3 reasons to stay in a volatile market and not cash out

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August is historically a sluggish month in the markets, with low trade volumes and fewer headlines. A trade war between the world’s two largest economies alters everything.

After a week of stock-market volatility (VIX) – the Dow experienced its biggest one-day percentage decline of the year on Monday – the major US indices are finally in the green. This is due, in part, to the good news about China’s currency and a better-than-expected trade report (China saw a 3.3 per cent rise in exports compared with a year earlier).

Investors swiftly shifted their focus to safe-haven assets such as gold (GC=F) and bitcoin (BTC-USD).

While investors await the next move in the US-China trade war, they may be tempted to cash out before tensions rise further — risking further damage to their portfolios. With so much fear about global growth, here’s why one chief investment officer argues it’s best not to sell stocks.

Reason 1: Tax Worries

“You shouldn’t be in the market at all if that’s the case.” “Never put all of your eggs in one basket,” Kim Forest, CIO of Bokeh Capital, told Yahoo Finance. “If it’s a taxable account, you’ll have to pay taxes on any gains on the stocks.” That is a significant consideration.”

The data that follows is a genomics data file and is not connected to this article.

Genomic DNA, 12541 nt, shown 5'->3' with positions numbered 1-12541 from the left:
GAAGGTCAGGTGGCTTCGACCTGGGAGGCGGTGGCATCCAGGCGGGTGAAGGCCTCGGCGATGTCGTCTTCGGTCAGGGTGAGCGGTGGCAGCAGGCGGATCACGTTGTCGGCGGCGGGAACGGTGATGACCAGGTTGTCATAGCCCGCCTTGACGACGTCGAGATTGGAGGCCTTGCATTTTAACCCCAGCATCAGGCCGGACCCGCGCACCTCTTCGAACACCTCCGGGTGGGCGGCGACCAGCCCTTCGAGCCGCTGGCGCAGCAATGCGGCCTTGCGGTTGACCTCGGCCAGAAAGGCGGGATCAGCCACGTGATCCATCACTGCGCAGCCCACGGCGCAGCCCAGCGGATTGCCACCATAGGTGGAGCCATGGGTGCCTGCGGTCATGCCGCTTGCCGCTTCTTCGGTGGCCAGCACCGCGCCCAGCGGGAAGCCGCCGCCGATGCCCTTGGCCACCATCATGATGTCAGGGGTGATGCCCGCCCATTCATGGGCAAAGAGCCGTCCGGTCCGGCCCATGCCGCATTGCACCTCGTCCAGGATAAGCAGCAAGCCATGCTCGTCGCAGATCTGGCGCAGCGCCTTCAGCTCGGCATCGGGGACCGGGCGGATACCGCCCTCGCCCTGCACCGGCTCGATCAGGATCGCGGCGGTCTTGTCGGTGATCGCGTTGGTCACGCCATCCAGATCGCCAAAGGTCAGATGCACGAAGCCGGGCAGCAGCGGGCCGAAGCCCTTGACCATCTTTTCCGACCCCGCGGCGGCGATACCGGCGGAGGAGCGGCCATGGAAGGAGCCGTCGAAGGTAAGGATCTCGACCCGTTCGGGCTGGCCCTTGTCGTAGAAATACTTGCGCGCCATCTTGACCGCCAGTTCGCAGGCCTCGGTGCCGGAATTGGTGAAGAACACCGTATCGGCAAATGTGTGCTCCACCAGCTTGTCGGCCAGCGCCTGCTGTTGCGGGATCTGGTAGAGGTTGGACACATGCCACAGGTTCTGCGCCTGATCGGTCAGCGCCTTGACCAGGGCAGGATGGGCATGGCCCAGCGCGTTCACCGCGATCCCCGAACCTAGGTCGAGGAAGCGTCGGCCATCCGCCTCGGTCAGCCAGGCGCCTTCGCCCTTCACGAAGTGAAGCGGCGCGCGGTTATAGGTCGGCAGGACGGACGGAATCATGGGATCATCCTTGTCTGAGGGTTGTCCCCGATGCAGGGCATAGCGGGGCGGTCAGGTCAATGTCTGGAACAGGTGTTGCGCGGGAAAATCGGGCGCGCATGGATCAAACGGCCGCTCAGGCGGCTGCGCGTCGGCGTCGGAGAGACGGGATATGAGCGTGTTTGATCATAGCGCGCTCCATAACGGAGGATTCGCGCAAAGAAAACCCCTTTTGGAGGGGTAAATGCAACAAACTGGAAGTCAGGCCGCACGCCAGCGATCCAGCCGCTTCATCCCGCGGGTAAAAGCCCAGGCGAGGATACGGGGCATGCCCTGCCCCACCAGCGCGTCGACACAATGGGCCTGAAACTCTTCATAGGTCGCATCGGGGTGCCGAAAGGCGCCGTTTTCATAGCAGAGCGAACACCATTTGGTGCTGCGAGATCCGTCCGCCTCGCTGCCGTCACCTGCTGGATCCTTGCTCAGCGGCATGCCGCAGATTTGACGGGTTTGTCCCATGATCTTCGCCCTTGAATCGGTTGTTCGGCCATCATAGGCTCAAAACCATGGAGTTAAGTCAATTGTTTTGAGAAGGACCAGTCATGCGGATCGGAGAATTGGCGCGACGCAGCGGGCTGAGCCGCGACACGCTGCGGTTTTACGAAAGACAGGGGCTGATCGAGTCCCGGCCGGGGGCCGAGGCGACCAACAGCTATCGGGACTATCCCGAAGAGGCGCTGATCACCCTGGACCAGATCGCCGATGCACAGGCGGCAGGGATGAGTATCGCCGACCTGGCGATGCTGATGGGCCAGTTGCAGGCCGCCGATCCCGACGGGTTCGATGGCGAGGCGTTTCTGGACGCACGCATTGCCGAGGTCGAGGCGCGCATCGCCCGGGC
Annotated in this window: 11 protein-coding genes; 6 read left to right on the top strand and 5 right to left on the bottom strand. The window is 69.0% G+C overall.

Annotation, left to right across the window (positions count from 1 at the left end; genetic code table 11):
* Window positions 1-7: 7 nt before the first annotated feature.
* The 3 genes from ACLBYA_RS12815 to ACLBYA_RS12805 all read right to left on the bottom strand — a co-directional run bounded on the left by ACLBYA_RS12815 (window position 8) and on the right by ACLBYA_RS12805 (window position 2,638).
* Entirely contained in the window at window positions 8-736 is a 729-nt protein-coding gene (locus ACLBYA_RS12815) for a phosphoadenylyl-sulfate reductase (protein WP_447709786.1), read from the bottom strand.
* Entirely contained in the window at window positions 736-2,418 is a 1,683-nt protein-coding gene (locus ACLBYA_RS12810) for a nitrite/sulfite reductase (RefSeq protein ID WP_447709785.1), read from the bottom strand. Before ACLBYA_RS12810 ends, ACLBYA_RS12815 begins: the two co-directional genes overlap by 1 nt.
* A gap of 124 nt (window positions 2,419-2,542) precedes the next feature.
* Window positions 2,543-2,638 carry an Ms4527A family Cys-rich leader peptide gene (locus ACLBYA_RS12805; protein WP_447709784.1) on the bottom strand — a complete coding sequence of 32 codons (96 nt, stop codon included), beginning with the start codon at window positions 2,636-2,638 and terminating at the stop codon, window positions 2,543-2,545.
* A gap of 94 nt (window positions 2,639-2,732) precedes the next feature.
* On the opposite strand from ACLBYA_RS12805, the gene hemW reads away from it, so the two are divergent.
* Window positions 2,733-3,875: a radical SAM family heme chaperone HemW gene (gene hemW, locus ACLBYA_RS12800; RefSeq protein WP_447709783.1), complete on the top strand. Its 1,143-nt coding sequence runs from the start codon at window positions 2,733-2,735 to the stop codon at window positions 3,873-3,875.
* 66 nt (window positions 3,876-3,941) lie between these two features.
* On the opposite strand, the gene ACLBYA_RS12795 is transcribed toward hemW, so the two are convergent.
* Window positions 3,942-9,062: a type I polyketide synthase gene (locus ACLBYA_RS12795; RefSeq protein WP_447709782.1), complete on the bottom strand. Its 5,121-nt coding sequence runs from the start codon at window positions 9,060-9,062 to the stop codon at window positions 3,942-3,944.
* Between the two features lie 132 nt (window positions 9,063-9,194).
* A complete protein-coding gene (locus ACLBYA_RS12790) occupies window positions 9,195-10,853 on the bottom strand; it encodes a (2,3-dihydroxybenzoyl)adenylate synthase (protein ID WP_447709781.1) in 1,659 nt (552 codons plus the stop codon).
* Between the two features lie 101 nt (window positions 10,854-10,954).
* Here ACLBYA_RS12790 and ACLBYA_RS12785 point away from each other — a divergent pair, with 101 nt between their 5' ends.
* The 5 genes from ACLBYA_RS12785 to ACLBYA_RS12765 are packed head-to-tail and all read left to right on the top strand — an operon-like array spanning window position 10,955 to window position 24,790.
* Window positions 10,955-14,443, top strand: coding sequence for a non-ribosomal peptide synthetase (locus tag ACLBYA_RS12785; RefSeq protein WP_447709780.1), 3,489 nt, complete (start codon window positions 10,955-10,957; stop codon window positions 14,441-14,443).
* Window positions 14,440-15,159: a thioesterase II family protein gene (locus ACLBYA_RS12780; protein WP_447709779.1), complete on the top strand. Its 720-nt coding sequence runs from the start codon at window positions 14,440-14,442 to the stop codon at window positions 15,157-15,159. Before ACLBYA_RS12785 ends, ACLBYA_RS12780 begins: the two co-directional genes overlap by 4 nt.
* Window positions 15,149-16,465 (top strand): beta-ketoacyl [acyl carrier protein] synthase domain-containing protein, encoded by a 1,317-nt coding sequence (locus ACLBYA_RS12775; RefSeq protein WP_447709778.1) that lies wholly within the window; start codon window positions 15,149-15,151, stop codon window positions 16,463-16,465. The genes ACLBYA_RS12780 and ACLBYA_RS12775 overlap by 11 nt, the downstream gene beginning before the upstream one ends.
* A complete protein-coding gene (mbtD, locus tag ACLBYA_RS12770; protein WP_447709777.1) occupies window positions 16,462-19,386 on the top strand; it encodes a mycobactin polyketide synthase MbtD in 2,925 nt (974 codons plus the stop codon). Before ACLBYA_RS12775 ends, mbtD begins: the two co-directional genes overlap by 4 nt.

Reason 2: Forecasting the Future

“People are terrible at timing the market. “No one knows what the future holds,” Forest remarked. “You may believe that having that cash will save you. However, that money is expected to grow over time. If you’re in the market, you just have to get used to the asset value fluctuating with the market.”

Reason 3: Maintaining Trust

Equities rise in the long run: “You just have to believe that in time there will be growth, and the growth will show up in those stocks, and that will show up in your portfolio,” Forest said.

A Fidelity analysis from earlier this year is a fantastic example of why most long-term investors should hold on: The investing behemoth reviewed the 1.64 million portfolios that existed at the end of March 2009, near the bottom of the Great Recession, and are still in existence today. Between Q1 2009 and 2019, the average 401(k) balance increased 466 per cent to $297,700 – an 18.93 per cent gain each year.

Yes, having a cash cushion is beneficial in the event of a significant financial disaster, but having too much of it means you’ll lose purchasing power due to inflation.

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